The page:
• 1tbsp fresh chopped coriander
  1. Heat the oil in a large frying or sauce pan.  Add the onions and cook until browned.
  2. Next add the chilli, garlic, ginger and dried spices, and mushrooms cooking for a further minute, until the spice aromas fill the kitchen.
  3. Add the coconut milk and tomatoes.  You may need to add some water here
  4. Bring to the boil then reduce to a simmer for about 5-10 minutes, or until thickened slightly.
  5. Add the fish chunks and cook for about 10 minutes until cooked through (add the prawns after 5 minutes if they’re raw)
  6. Add the cooked prawns and the coriander, and lime juice and cook through for a couple of minutes.
  7. Serve with boiled rice and enjoy the light fish with spicy flavours



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Stuffed roasted peppers

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This is a super easy midweek recipe. And healthy too. It’s a bit like keema dhal in a pepper. I found the original recipe on BBC good food but because I didn’t have much mince (just some left over in the fridge) I added the lentils as well.

You can easily do with it beef or turkey mince instead, or quorn. It’s very versatile and really great for something different.

Here’s the original recipe

And here’s mine!

Keema dhal stuffed peppers

Serves 2

  • 150g minced lamb
  • 1 tbsp olive oil
  • 80g red or green lentils
  • 50g raw rice (or 100g cooked)
  • 1 onion, finely chopped
  • 1 garlic clove, minced
  • ½ tsp cinnamon
  • ½ tsp ground cumin
  • ½ tsp dried oregano
  • a pinch chilli flakes (optional)
  • 1 tbsp tomato purée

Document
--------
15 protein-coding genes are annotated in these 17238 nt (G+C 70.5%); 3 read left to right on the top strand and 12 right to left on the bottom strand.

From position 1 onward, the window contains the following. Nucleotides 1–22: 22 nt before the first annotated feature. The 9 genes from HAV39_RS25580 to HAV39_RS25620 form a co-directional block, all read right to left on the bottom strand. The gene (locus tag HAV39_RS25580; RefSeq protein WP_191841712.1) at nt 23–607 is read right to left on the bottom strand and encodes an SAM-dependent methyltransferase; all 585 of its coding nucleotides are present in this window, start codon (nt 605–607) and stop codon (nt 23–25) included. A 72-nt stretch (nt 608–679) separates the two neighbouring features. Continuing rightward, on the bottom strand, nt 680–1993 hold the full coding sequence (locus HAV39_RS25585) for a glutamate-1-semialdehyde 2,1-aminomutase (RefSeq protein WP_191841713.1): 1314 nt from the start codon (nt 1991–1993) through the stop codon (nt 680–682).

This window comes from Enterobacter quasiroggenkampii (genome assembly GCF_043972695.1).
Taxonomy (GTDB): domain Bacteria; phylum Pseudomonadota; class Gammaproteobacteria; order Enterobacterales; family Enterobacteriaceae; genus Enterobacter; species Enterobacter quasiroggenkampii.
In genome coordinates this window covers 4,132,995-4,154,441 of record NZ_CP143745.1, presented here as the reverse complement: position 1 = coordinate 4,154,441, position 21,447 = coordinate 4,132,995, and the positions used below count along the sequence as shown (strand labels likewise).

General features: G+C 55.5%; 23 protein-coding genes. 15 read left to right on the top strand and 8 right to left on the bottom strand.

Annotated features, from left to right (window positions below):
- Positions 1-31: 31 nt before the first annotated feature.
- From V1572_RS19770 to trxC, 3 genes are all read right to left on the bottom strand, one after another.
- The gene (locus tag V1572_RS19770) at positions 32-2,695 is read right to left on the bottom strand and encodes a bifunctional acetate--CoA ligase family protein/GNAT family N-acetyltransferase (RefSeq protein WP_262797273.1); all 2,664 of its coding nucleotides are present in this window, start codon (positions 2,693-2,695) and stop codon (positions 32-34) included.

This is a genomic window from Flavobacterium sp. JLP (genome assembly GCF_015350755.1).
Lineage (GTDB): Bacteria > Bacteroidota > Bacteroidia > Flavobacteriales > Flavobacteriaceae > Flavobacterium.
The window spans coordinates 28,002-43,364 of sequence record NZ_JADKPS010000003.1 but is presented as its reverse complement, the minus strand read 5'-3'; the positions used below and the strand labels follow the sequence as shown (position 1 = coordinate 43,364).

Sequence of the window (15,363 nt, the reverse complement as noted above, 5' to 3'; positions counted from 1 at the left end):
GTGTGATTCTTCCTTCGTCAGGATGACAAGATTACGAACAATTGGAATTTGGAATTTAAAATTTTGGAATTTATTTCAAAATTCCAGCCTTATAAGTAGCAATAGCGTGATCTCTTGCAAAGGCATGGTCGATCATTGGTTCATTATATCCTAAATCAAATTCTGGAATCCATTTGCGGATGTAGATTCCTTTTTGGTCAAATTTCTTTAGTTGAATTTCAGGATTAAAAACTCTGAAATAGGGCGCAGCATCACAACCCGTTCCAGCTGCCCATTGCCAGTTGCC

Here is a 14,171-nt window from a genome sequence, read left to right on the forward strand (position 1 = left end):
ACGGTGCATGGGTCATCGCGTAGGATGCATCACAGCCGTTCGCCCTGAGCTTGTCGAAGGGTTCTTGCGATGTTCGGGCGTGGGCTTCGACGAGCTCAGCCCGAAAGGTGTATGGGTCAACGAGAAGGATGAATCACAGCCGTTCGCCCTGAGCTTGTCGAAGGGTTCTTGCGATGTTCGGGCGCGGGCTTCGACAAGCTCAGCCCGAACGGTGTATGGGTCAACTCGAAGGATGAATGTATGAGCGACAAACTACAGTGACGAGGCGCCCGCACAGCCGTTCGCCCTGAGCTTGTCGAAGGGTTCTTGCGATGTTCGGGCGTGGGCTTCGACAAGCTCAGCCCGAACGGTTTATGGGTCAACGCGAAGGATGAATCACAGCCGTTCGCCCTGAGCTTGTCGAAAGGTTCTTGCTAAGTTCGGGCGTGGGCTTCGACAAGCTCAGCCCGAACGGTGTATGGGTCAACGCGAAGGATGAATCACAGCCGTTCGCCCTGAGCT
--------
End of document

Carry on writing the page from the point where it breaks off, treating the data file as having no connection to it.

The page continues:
• 100ml chicken stock
  • 1 tbsp flat-leaf parsley , chopped
  • 2 tbsp chopped flaked almonds
  1. Preheat the oven to 200 degrees celsius. Cut the peppers in half, leaving the stalk on, but removing the pith and seeds. Place on a baking tray and drizzle over a little oil and some salt. Put in the oven to cook for about 20 minutes. Drain off any water that collects in the peppers.
  2. Meanwhile, cook the rice as per your usual method, and boil the lentils in salted water until soft. Drain both and set aside.
  3. Heat the remaining oil in a pan and fry the onion and garlic over a medium heat until translucent but not coloured. Add the spices and stir for another minute. Then add the mince and fry until browned, breaking it up with the spatula.
  4. Add the tomato puree, chicken stock, almonds and parsley. Stir well to combine, then reduce the heat to low and allow to bubble off some of the liquid.
  5. Stir the rice and lentils into the mince mixture and remove from the heat.
  6. Remove the peppers from the oven and spoon the mixture into each until its over full.
  7. Return to the oven and cook for a further 20-30 minutes or until crispy on top and the peppers chargrilled.
  8. Serve and eat immediately! 🙂
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Italian style rice & egg salad

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It was sunny yesterday, and a pleasant return to the UK after a great holiday in Cape Verde where we just chilled out, ate too much and I didn’t cook once. Just what I needed. So I returned 1/2 a stone heavier and in need of a diet. I wanted to do something healthy and light and salad seemed like a good thing. But we didn’t have much in the fridge, so I was being inventive.

I got the recipe from my new Italian Comfort Foods cook book, which you can find here and it uses pickled vegetables. But I didn’t have any of them, except for onions, so I just used marinated roasted peppers and artichokes and some olives instead. And some sweetcorn that was lurking in the fridge. I also didn’t have any mozzarella, so I used goats cheese and it was delicious.

So basically – just substitute whatever you’ve got into the salad and I’m sure it’ll be fine.